British Media as mouthpiece of the authorities
Professor Sean Gabb, lecturer, political activist, writer and historian, explains how the media became a mean of governmental propaganda in Great Britain.
Until the 19th century in England and Western civilization, in general it was an unaccepted fact that the Media and the State were, brutally speaking, the same. The Media was controlled by the State, because in essence the State was the Media. People’s main source of information in England willing to the 18th century was the weekly sermon in church. We had a State church, the priests would read out the messages from the government and that is how most people would get their information about the world.
The growth of newspapers in the early 18th century changed this. People found that they have many diverse sources of information. Some of them were friendly to the government, some of them were unfriendly. Therefore, the idea emerged of a distinction between State and Media.
The State is accountable to the people and the Media assists in this process. The newspapers assist in this process by finding out what the government is doing and relay this to the people. Then Media relays to the government what the people think. It is no longer necessary to wait until there is a riot in England, to wait every seven years for the parliament elections and then for the politicians to say: “The people are not happy with this”. All you need to do is to pick up a newspaper, look at the articles, and look at the letters and say: “Um, this policy is not really popular. Either we need to explain it rather better than we have done or we need to think again”. By the 19th, century in England and through increasing part of Western civilization, that became the model of the relationship between people, Media and government. The Media was a mediator - It passed information to the people about what the State was doing, it passed information from the people to the State about what the people thought of this.
During the 20th century, most obviously in Soviet Russia, but also in fascist Italy and Nazi Germany, there was a regrowth of political authoritarianism. In that growth the Media was taken over by the State, it became a mouthpiece of the authorities. It became a mean for the State to propagate its view of things.
Although, England and America did not share entirely in this growth of political authoritarianism, there were some growth. We retained a free and independent Media, but in Britain especially we had the foundation of the BBC.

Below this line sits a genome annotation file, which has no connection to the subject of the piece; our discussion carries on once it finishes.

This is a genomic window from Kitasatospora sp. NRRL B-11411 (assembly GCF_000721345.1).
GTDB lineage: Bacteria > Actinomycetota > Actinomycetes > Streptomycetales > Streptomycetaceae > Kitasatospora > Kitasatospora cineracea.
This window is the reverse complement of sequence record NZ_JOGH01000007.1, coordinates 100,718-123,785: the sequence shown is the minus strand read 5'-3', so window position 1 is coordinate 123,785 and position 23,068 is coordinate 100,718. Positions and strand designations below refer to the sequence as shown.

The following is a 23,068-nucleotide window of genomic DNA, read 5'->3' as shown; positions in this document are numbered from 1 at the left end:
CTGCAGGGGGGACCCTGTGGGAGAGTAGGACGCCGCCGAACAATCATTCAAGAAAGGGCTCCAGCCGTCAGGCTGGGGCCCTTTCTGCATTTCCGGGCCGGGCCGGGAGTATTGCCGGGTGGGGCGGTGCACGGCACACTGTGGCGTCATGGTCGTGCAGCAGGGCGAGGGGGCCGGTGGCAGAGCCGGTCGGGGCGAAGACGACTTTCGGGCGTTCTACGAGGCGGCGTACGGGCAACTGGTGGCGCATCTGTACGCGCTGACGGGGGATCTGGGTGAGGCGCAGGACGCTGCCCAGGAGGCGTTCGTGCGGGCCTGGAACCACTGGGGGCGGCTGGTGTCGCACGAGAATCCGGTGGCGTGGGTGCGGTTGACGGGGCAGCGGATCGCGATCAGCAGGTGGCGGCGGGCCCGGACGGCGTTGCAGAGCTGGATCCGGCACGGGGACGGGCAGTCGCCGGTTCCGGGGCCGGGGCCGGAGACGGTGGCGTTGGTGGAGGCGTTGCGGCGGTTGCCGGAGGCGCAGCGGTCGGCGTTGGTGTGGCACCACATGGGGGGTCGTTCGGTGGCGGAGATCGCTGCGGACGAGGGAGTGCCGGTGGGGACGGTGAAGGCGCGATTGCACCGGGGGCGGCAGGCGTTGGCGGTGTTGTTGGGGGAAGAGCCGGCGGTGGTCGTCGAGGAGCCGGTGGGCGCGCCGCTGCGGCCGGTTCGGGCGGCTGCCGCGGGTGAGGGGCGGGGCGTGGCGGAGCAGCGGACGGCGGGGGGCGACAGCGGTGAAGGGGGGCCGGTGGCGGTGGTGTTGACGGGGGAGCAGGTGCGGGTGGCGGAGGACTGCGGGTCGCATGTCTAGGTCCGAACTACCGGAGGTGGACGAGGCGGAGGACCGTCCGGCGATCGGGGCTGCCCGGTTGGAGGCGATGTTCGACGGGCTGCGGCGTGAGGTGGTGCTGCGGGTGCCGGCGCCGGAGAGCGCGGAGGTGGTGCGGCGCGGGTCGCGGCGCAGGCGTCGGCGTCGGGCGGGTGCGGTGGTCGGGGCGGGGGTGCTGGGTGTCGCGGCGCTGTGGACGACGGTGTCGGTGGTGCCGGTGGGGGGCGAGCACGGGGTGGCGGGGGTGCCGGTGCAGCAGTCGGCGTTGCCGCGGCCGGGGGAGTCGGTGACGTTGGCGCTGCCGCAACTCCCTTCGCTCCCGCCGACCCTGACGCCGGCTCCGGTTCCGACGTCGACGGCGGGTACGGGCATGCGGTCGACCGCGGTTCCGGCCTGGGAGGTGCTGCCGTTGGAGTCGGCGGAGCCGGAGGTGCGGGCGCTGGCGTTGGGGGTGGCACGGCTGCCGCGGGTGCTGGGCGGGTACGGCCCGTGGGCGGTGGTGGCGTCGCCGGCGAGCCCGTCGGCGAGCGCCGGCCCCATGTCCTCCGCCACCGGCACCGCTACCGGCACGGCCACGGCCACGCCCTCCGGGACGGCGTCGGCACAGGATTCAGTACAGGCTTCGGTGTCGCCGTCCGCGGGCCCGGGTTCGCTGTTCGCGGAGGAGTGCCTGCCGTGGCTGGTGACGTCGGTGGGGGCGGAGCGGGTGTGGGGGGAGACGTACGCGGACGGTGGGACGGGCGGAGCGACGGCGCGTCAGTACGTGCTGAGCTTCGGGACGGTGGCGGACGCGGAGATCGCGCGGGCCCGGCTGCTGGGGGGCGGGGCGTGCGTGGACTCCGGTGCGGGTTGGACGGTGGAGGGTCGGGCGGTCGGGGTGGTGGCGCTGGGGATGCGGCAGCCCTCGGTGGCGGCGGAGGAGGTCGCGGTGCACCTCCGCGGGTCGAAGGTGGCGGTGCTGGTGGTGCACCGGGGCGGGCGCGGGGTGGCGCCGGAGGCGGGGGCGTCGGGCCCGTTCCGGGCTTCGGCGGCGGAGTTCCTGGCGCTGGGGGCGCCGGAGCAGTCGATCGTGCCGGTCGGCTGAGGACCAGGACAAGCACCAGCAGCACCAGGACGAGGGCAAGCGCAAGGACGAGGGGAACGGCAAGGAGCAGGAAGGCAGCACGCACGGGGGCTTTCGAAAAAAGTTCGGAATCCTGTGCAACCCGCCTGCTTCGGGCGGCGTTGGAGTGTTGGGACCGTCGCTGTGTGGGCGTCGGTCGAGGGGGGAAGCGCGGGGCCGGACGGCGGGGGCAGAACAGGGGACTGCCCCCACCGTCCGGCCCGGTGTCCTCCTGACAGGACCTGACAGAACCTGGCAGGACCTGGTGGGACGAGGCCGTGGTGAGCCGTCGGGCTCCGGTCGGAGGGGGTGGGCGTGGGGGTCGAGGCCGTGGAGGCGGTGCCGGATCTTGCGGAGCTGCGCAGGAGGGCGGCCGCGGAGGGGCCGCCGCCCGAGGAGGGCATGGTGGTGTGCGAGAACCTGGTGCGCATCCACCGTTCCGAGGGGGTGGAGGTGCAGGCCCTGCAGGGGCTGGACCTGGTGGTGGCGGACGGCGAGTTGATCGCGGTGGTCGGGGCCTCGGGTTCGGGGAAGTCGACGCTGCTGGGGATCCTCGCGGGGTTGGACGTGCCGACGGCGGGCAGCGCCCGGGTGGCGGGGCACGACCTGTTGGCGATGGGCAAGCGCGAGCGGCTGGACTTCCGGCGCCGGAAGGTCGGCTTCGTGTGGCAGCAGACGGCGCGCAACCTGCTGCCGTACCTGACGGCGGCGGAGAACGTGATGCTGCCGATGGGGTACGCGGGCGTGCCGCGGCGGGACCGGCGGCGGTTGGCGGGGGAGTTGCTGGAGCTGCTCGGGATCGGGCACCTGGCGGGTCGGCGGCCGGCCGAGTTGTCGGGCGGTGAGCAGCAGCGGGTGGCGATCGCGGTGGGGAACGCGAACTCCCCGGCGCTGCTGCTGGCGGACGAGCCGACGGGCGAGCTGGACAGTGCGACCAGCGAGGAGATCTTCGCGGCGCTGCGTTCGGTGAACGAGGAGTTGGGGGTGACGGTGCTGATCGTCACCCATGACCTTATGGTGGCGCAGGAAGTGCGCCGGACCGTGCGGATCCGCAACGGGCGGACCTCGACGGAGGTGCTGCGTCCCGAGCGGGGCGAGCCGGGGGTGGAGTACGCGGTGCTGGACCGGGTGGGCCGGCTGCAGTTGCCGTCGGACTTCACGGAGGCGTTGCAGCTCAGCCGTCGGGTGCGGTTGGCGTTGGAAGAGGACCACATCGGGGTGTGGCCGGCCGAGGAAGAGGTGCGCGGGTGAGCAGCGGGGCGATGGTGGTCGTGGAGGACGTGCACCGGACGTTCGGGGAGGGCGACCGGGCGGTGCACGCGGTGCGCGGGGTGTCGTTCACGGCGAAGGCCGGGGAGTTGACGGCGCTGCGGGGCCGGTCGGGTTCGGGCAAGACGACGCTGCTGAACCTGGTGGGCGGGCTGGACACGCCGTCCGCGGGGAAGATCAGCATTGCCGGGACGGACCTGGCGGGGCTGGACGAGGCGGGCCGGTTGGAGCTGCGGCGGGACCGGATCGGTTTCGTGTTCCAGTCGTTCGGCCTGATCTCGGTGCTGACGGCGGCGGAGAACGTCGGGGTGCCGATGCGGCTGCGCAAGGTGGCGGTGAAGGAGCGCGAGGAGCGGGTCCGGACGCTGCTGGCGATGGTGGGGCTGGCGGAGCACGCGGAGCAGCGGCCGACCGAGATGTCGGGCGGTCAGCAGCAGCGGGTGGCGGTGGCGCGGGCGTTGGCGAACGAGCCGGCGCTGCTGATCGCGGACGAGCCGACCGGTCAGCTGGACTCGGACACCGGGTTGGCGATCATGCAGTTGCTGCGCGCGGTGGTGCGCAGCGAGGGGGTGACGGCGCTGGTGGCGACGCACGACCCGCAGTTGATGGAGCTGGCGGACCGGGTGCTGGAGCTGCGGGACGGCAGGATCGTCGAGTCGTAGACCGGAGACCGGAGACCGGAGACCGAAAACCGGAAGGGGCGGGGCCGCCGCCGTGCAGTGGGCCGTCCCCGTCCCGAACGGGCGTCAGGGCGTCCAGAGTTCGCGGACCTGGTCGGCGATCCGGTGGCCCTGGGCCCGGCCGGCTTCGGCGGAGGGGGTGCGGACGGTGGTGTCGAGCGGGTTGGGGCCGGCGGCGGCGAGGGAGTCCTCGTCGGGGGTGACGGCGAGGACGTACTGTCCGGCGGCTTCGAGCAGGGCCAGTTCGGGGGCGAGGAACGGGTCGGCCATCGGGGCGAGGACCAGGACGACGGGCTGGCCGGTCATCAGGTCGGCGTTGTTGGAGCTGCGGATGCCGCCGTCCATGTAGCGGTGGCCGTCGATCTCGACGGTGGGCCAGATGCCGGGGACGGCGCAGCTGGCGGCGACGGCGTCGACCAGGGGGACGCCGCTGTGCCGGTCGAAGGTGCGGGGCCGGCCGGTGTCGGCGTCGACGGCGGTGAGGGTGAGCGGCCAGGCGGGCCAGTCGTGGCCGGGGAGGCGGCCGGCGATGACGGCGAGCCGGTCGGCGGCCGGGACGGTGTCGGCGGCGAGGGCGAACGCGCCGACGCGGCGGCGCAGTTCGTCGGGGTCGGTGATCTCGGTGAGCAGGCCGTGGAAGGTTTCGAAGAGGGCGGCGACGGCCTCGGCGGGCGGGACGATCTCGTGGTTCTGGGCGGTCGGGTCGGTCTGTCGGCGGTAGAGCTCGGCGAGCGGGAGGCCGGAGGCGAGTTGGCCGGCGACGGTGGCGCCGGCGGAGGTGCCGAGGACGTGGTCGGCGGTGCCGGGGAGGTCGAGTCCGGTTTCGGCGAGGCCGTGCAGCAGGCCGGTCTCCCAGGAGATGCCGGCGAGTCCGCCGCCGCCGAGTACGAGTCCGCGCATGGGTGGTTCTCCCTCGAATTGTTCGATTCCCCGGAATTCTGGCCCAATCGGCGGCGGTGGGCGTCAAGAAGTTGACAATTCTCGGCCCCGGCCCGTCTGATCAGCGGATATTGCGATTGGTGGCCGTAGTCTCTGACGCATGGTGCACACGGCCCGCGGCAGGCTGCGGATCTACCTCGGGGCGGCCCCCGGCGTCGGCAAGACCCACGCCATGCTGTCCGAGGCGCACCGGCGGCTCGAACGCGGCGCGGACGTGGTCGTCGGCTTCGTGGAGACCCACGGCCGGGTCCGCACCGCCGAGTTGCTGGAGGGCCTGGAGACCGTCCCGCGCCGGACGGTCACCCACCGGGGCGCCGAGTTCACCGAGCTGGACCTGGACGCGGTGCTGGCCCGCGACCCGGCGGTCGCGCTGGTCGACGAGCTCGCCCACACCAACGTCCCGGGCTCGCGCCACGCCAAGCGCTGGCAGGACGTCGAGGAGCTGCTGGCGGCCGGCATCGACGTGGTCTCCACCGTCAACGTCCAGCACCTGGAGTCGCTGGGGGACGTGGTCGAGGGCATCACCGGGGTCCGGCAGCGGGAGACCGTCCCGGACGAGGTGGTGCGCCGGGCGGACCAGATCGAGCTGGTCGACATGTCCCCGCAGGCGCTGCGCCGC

The Idea behind the BBC is perhaps not a bad one. This idea is that the broadcasting spectrum is a rather narrow. Starting a radio station is not the same as staring a newspaper. If you start a newspaper you need to buy yourself a printing press, buy yourself some paper, employ some writers. It is a business and you can have as many newspapers, as people care to start. Not all of them will be profitable, but there is no theoretical limit for number of newspapers. When you have a broadcasting spectrum you have, or at least you had until very recently, a small number of spaces in which people could broadcast. So, there may be only ten or twenty radio stations on spectrum. This is changed in the past generation, but that was the case until then.
The British government nationalized the radio spectrum and it gave a monopoly of broadcasting to a single organization – the BBC, which was not privately owned, it was entirely free from commercial pressures, and at the same time, it was supposed to be politically independent of the government. The BBC was controlled by a board of governors, who were appointed by the government. So, you have a board of governors appointed by conservative government –that board of governors will continue deep into a Labor government. The Labor government will appoint more governors who continue into a conservative government. Therefore, the idea is that the BBC is commercially independent and politically independent and will do its utmost to give the people a true and unbiased view of what is happening in the world.
The BBC has never quite behaved in that way. However, at the same time the BBC has often behaved in that way. To large extent, the BBC still does behave in that way. The BBC is remarkable institution, and if you compare it with other public broadcasters, I do not think anything else comes close to the BBC in terms of the quality of its output or in terms of the overall balance and attempt at discovering the truth.
At the same time, the BBC is an institution of State. Although the BBC often in some respect makes a makes an effort to be fair and impartial, it is also an organization with a set of agendas and it is to some extent a tool of propaganda. That is one of the problems, which people in the conservative movement have always found objectionable about the BBC.